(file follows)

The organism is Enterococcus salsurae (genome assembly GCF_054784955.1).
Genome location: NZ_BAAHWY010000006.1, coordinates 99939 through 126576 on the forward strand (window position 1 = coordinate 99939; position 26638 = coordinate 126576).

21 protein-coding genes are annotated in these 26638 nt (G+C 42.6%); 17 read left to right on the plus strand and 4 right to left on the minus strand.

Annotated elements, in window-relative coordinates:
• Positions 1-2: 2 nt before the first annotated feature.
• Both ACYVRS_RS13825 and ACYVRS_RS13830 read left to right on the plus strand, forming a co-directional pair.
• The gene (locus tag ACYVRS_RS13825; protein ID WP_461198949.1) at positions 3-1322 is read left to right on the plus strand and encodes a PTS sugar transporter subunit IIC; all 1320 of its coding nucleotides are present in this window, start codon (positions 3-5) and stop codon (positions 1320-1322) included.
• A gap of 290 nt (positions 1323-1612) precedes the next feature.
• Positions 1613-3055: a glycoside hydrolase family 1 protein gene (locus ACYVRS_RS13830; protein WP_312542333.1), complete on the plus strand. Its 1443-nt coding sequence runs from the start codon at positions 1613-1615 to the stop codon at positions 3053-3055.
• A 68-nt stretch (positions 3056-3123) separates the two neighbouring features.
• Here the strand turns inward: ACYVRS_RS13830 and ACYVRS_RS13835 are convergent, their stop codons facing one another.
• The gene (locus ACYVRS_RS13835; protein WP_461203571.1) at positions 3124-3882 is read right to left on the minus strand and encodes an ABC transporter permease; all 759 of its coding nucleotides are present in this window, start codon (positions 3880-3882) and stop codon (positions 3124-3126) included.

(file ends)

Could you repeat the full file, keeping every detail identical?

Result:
The organism is Enterococcus salsurae (genome assembly GCF_054784955.1).
Genome location: NZ_BAAHWY010000006.1, coordinates 99939 through 126576 on the forward strand (window position 1 = coordinate 99939; position 26638 = coordinate 126576).

21 protein-coding genes are annotated in these 26638 nt (G+C 42.6%); 17 read left to right on the plus strand and 4 right to left on the minus strand.

Annotated elements, in window-relative coordinates:
• Positions 1-2: 2 nt before the first annotated feature.
• Both ACYVRS_RS13825 and ACYVRS_RS13830 read left to right on the plus strand, forming a co-directional pair.
• The gene (locus tag ACYVRS_RS13825; protein ID WP_461198949.1) at positions 3-1322 is read left to right on the plus strand and encodes a PTS sugar transporter subunit IIC; all 1320 of its coding nucleotides are present in this window, start codon (positions 3-5) and stop codon (positions 1320-1322) included.
• A gap of 290 nt (positions 1323-1612) precedes the next feature.
• Positions 1613-3055: a glycoside hydrolase family 1 protein gene (locus ACYVRS_RS13830; protein WP_312542333.1), complete on the plus strand. Its 1443-nt coding sequence runs from the start codon at positions 1613-1615 to the stop codon at positions 3053-3055.
• A 68-nt stretch (positions 3056-3123) separates the two neighbouring features.
• Here the strand turns inward: ACYVRS_RS13830 and ACYVRS_RS13835 are convergent, their stop codons facing one another.
• The gene (locus ACYVRS_RS13835; protein WP_461203571.1) at positions 3124-3882 is read right to left on the minus strand and encodes an ABC transporter permease; all 759 of its coding nucleotides are present in this window, start codon (positions 3880-3882) and stop codon (positions 3124-3126) included.